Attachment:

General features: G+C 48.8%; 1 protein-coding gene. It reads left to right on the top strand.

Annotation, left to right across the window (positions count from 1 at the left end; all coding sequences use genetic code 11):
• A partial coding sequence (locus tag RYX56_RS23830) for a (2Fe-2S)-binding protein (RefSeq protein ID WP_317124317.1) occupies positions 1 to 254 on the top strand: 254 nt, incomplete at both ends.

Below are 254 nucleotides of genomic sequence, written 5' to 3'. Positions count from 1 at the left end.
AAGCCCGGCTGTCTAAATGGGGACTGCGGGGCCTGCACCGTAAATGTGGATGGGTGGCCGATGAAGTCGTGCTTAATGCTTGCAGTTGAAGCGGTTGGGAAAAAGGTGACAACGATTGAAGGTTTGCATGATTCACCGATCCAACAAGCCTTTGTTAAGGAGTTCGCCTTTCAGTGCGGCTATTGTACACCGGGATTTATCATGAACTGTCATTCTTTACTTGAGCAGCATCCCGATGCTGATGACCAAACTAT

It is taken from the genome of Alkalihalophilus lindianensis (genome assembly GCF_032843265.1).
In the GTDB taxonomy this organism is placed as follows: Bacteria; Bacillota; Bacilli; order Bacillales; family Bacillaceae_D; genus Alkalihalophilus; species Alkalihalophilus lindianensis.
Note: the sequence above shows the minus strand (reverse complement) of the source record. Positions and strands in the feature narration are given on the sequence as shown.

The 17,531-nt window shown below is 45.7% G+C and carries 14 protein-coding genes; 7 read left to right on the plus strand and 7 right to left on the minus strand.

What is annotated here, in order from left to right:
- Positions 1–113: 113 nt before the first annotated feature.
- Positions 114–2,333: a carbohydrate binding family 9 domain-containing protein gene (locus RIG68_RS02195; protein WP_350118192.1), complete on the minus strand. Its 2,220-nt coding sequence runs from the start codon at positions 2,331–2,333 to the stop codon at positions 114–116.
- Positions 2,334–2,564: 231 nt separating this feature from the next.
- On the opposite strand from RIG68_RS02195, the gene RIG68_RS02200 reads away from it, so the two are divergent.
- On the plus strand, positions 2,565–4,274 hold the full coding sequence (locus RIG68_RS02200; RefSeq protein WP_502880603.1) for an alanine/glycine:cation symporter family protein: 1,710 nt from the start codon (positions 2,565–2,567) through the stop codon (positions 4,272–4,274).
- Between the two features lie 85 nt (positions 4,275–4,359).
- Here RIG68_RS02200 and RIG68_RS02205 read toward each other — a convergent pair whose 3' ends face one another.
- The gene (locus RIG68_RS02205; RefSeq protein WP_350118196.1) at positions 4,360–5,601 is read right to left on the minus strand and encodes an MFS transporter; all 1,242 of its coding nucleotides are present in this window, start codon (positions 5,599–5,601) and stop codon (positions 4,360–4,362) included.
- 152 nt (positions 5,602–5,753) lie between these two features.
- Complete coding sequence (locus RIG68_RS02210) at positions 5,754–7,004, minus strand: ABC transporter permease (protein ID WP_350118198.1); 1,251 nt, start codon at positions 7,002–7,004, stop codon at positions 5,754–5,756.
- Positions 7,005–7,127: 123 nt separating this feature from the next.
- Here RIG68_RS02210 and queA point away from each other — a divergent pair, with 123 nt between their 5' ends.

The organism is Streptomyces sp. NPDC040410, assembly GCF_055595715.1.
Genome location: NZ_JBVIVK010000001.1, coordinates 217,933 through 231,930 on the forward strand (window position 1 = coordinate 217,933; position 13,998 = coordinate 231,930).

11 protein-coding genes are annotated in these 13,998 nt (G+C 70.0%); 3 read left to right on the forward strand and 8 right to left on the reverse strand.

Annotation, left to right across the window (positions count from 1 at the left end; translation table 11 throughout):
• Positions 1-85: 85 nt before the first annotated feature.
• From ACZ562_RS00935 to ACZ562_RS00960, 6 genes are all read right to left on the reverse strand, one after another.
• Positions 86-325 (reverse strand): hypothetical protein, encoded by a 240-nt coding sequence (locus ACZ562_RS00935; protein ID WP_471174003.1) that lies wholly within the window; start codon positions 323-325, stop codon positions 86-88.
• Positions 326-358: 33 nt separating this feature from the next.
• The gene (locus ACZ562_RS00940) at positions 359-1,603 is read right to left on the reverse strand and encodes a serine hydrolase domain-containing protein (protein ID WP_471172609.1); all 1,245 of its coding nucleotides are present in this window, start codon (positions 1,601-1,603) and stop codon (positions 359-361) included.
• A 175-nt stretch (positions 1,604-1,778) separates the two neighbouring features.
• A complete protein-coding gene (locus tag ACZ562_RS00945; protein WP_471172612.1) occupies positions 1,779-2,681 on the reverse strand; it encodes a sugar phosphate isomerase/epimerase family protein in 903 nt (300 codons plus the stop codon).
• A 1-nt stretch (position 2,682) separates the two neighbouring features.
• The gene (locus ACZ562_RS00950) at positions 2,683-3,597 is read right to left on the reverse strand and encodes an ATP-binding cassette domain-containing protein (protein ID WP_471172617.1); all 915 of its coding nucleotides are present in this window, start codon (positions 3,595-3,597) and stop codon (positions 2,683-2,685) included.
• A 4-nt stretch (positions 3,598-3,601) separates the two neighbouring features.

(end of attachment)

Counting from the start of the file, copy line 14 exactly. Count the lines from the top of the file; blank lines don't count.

- On the opposite strand from RIG68_RS02195, the gene RIG68_RS02200 reads away from it, so the two are divergent.